Linking Agricultural Practices to Water Quality Improvement: The Importance of Scale in Accurately Characterizing Nonpoint Source Nutrient Loads in Iowa Streams

Sep 2019


The Iowa Nutrient Reduction Strategy (INRS) estimated the potential reductions in nitrogen and phosphorous loads that could be achieved by a wide range of infield and edge-of-field practices. However, most prior work on practice performance and nutrient loads in Iowa has been done at either plot scale or larger watershed scale (HUC 10 and greater). It has been challenging to properly scale up plot-level measurements to the area of practice implementation and to larger watersheds to better assess water quality impacts across landscapes and with multiple practices. Nutrient loads and load reductions at plot scale can differ substantially from loads actually delivered to surface waters. Nutrient loads at larger watershed scales (HUC 12 and above) can also differ substantially from loads actually delivered to surface waters due to the effects of in-stream processes (for example the effects of bed and bank erosion and phosphorous exchange with stream sediments). Few studies have focused on the scale at which the load is actually delivered to surface waters or how nonpoint source contributions to nutrient loads change with increasing scale.  This information is critical for accurately characterizing the impacts of management practices on stream nutrient loads and for the development, calibration and validation of landscape-scale models of nutrient delivery and transport.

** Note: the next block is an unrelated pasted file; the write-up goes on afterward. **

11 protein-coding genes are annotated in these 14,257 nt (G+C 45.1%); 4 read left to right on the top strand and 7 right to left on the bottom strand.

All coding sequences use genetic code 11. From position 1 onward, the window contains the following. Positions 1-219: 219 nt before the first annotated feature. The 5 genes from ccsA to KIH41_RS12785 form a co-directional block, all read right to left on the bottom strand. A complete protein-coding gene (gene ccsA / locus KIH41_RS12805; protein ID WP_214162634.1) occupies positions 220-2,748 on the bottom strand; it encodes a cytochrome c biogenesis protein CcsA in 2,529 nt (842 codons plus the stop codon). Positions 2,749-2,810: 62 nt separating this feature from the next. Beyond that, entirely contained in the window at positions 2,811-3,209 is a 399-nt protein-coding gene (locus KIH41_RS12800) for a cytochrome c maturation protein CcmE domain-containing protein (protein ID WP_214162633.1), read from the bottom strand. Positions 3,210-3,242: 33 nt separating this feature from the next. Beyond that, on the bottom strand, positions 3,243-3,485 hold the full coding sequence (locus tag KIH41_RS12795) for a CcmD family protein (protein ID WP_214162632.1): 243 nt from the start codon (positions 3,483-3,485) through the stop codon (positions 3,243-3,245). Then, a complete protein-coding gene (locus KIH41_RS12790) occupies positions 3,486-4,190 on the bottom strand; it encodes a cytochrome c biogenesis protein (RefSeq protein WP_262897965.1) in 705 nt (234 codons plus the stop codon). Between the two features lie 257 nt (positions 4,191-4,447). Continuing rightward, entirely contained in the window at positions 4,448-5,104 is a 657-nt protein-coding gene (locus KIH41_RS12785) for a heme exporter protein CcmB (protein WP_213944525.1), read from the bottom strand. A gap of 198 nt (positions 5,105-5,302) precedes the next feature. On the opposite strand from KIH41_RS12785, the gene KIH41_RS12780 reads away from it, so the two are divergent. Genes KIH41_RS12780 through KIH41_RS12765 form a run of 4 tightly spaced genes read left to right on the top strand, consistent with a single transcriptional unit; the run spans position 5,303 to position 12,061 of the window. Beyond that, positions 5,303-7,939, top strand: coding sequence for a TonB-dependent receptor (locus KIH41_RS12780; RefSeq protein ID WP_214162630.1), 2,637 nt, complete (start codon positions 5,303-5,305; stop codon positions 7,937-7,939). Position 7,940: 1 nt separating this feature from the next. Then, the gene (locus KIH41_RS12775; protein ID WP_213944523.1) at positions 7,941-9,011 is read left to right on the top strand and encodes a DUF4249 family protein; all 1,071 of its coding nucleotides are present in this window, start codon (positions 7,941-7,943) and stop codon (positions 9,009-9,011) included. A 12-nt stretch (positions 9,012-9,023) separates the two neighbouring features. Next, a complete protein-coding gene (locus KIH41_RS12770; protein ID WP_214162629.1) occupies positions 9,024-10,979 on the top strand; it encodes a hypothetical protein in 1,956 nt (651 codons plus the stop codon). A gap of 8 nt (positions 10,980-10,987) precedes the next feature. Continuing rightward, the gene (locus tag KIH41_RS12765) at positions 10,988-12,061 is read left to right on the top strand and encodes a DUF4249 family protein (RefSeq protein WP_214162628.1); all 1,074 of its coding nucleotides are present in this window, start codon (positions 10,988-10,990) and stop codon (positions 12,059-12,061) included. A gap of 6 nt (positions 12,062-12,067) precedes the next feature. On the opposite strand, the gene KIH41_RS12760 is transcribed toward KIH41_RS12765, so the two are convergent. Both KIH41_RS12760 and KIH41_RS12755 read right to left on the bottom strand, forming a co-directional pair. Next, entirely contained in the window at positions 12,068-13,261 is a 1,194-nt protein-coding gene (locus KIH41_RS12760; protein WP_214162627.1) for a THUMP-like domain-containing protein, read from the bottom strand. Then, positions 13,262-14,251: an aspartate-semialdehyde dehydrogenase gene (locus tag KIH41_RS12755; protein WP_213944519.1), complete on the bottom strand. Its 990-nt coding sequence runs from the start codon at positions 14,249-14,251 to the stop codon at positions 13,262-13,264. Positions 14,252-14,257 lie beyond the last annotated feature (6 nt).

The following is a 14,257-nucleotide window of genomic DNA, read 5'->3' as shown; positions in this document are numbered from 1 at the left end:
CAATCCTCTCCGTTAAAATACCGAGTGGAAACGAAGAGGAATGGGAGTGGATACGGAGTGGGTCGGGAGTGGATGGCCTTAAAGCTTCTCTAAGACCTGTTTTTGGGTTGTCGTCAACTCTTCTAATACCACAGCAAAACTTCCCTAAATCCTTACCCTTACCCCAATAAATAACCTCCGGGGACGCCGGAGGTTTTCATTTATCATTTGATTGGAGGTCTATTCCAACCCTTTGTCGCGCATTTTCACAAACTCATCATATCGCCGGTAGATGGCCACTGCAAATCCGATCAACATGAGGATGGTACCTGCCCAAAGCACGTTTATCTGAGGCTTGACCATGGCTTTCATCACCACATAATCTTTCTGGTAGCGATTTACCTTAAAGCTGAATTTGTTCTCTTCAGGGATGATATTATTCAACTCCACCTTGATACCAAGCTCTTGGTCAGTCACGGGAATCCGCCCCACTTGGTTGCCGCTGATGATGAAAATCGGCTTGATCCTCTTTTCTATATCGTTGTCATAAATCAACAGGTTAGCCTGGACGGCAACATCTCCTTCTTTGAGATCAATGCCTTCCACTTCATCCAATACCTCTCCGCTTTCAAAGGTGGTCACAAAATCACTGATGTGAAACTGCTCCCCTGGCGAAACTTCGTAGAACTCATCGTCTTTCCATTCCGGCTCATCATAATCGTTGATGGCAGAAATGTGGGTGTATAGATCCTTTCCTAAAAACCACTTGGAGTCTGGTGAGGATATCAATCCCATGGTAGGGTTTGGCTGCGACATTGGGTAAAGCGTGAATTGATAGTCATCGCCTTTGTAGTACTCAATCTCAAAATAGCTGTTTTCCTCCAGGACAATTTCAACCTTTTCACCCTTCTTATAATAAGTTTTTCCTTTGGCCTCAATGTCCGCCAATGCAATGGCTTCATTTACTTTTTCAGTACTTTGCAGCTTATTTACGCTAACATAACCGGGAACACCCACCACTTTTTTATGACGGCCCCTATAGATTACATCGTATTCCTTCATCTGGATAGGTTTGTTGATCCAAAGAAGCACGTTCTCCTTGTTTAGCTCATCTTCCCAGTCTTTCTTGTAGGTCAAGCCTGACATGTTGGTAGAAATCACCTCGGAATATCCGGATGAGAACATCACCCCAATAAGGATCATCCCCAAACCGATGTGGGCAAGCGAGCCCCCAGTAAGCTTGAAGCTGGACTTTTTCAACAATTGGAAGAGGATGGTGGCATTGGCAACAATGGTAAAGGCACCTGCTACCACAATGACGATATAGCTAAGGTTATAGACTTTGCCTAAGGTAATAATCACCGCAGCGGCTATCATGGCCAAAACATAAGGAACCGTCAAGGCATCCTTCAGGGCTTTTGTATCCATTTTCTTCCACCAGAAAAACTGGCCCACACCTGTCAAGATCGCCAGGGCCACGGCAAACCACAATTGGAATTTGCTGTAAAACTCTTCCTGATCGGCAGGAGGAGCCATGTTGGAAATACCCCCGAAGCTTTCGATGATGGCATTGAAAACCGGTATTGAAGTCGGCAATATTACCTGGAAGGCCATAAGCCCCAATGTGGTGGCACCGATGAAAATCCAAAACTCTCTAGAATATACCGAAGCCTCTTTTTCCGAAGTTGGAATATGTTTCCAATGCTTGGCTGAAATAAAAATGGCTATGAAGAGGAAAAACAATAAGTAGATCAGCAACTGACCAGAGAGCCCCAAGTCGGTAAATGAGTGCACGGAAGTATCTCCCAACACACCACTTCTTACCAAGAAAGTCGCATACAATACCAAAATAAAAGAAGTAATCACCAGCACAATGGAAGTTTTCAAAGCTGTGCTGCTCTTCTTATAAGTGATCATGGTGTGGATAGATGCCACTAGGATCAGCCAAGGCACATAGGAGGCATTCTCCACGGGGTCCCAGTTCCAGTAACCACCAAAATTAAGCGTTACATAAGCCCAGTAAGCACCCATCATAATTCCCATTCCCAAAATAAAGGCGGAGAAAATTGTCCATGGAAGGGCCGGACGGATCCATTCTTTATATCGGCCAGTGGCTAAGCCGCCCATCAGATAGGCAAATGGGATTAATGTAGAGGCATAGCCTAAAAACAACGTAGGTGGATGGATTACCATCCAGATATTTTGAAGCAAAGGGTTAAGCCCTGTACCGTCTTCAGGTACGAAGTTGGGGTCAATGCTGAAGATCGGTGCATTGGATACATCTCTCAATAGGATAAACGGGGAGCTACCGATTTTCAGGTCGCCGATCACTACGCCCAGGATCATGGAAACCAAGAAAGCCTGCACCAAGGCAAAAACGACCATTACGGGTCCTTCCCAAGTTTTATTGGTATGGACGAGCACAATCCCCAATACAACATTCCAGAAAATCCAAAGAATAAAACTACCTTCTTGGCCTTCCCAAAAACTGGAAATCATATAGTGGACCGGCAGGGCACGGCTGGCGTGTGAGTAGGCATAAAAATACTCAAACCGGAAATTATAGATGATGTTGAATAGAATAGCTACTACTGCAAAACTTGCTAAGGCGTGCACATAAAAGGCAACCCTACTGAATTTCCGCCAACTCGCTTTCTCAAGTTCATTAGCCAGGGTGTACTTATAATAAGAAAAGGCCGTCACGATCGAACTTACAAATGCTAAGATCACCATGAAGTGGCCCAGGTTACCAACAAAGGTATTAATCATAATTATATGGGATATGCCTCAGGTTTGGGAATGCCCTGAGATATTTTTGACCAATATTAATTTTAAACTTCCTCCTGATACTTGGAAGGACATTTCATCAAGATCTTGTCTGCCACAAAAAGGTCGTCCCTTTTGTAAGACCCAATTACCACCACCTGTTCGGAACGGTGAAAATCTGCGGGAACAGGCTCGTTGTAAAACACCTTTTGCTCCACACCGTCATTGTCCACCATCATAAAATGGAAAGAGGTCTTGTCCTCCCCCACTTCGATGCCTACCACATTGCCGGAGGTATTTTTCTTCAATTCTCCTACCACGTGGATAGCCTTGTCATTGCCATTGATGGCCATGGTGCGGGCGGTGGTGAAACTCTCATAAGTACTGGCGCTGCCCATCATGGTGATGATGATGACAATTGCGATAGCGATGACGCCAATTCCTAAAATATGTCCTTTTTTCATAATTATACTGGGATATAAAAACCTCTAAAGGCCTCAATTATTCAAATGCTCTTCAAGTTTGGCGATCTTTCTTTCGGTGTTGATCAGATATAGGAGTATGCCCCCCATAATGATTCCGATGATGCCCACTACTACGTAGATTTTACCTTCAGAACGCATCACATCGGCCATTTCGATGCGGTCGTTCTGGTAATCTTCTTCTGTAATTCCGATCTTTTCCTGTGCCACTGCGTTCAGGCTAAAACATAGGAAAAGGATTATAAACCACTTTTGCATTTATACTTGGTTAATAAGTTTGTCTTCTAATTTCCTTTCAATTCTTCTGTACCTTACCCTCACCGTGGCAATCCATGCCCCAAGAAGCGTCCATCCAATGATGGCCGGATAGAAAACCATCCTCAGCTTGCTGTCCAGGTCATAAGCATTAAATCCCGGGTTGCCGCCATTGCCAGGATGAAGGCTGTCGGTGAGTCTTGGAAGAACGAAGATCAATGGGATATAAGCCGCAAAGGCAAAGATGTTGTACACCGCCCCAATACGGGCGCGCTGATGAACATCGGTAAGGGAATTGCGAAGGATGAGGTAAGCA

This project will examine the relationship between land use and management practices and stream nutrient (N and P) concentrations and loads across spatial scales spanning two orders of magnitude (from delivery scale at less than 1000 acres to approximately HUC 10 scale at greater than 100,000 acres). The primary objectives of this work are to:

  1. Collect close-interval surface water nutrient samples at locations along stream channels that represent a span of watershed scales within a catchment in central Iowa with a mix of agricultural and non-agricultural land use patterns.
  2. Measure stream flows at critical locations within this same watershed to develop data for estimating nutrient loads.  
  3. Analyze acquired water quality and flow data in conjunction with appropriate geographical information, to improve understanding of how land use, agricultural practices, hydrology and in-stream processes affect water quality across watershed spatial scales. 


Researchers will perform regular synoptic and event-based surface water sampling at selected  locations in the Squaw Creek watershed of central Iowa. Collected water samples will be analyzed for total P, reactive P, total N, nitrate, and total reduced N (TRN, equivalent to TKN) at the Iowa State University Wetlands Research Laboratory (ISU-WRL). Stage-discharge rating curves will be developed for selected river stage monitoring stations based on measured discharge over a range of flow conditions (Figure 1). Point measurements of stream discharge will be obtained and correlated with continuous measurements of river stage at existing monitoring stations. Additionally, if feasible and warranted, complementary flow monitoring locations and stage recorders will be established in stream channels farther into the uplands of the catchment to better document water yields from these landscapes and improve load estimates. Field and laboratory data will be collated into a database and Geographic Information System (GIS) for further analyses and to support future modeling efforts. We will also integrate into the project database information available from existing monitoring efforts within the basin.